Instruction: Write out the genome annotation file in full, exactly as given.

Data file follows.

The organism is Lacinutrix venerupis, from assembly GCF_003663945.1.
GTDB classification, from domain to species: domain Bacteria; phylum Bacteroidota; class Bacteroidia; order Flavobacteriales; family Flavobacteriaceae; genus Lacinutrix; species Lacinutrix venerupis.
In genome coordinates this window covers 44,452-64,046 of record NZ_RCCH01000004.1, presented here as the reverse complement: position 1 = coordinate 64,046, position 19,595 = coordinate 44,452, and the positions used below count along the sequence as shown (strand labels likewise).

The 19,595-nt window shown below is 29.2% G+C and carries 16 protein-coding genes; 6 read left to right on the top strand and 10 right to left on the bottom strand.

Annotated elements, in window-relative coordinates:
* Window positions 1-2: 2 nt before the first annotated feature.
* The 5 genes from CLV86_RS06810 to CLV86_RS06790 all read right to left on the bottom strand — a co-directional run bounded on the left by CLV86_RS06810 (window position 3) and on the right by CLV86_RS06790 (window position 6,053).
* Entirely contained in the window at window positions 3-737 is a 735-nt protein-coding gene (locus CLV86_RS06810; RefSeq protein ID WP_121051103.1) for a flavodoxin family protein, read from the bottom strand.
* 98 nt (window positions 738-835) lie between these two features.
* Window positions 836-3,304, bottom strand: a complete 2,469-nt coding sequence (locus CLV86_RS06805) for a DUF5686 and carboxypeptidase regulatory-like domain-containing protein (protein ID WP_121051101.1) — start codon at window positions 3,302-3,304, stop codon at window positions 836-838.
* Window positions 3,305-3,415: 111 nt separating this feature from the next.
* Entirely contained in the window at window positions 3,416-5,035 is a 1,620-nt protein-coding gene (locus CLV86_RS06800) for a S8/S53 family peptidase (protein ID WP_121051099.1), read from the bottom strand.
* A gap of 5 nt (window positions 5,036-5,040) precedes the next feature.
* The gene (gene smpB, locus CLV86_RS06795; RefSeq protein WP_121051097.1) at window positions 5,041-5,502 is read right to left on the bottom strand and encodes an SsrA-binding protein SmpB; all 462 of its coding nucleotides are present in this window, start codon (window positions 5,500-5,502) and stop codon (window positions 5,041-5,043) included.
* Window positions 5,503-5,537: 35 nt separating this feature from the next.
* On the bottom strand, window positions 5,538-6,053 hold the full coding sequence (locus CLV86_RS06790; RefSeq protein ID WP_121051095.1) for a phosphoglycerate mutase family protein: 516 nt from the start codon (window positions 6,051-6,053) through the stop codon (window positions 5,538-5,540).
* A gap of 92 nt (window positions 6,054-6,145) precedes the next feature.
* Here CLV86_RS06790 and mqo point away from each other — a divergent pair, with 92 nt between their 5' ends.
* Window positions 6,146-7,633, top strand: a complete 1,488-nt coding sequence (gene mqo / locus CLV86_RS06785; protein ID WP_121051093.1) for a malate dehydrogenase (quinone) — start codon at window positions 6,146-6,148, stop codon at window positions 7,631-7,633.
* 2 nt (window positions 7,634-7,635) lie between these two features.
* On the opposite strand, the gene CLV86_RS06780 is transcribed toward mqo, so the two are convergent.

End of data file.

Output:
The organism is Lacinutrix venerupis, from assembly GCF_003663945.1.
GTDB classification, from domain to species: domain Bacteria; phylum Bacteroidota; class Bacteroidia; order Flavobacteriales; family Flavobacteriaceae; genus Lacinutrix; species Lacinutrix venerupis.
In genome coordinates this window covers 44,452-64,046 of record NZ_RCCH01000004.1, presented here as the reverse complement: position 1 = coordinate 64,046, position 19,595 = coordinate 44,452, and the positions used below count along the sequence as shown (strand labels likewise).

The 19,595-nt window shown below is 29.2% G+C and carries 16 protein-coding genes; 6 read left to right on the top strand and 10 right to left on the bottom strand.

Annotated elements, in window-relative coordinates:
* Window positions 1-2: 2 nt before the first annotated feature.
* The 5 genes from CLV86_RS06810 to CLV86_RS06790 all read right to left on the bottom strand — a co-directional run bounded on the left by CLV86_RS06810 (window position 3) and on the right by CLV86_RS06790 (window position 6,053).
* Entirely contained in the window at window positions 3-737 is a 735-nt protein-coding gene (locus CLV86_RS06810; RefSeq protein ID WP_121051103.1) for a flavodoxin family protein, read from the bottom strand.
* 98 nt (window positions 738-835) lie between these two features.
* Window positions 836-3,304, bottom strand: a complete 2,469-nt coding sequence (locus CLV86_RS06805) for a DUF5686 and carboxypeptidase regulatory-like domain-containing protein (protein ID WP_121051101.1) — start codon at window positions 3,302-3,304, stop codon at window positions 836-838.
* Window positions 3,305-3,415: 111 nt separating this feature from the next.
* Entirely contained in the window at window positions 3,416-5,035 is a 1,620-nt protein-coding gene (locus CLV86_RS06800) for a S8/S53 family peptidase (protein ID WP_121051099.1), read from the bottom strand.
* A gap of 5 nt (window positions 5,036-5,040) precedes the next feature.
* The gene (gene smpB, locus CLV86_RS06795; RefSeq protein WP_121051097.1) at window positions 5,041-5,502 is read right to left on the bottom strand and encodes an SsrA-binding protein SmpB; all 462 of its coding nucleotides are present in this window, start codon (window positions 5,500-5,502) and stop codon (window positions 5,041-5,043) included.
* Window positions 5,503-5,537: 35 nt separating this feature from the next.
* On the bottom strand, window positions 5,538-6,053 hold the full coding sequence (locus CLV86_RS06790; RefSeq protein ID WP_121051095.1) for a phosphoglycerate mutase family protein: 516 nt from the start codon (window positions 6,051-6,053) through the stop codon (window positions 5,538-5,540).
* A gap of 92 nt (window positions 6,054-6,145) precedes the next feature.
* Here CLV86_RS06790 and mqo point away from each other — a divergent pair, with 92 nt between their 5' ends.
* Window positions 6,146-7,633, top strand: a complete 1,488-nt coding sequence (gene mqo / locus CLV86_RS06785; protein ID WP_121051093.1) for a malate dehydrogenase (quinone) — start codon at window positions 6,146-6,148, stop codon at window positions 7,631-7,633.
* 2 nt (window positions 7,634-7,635) lie between these two features.
* On the opposite strand, the gene CLV86_RS06780 is transcribed toward mqo, so the two are convergent.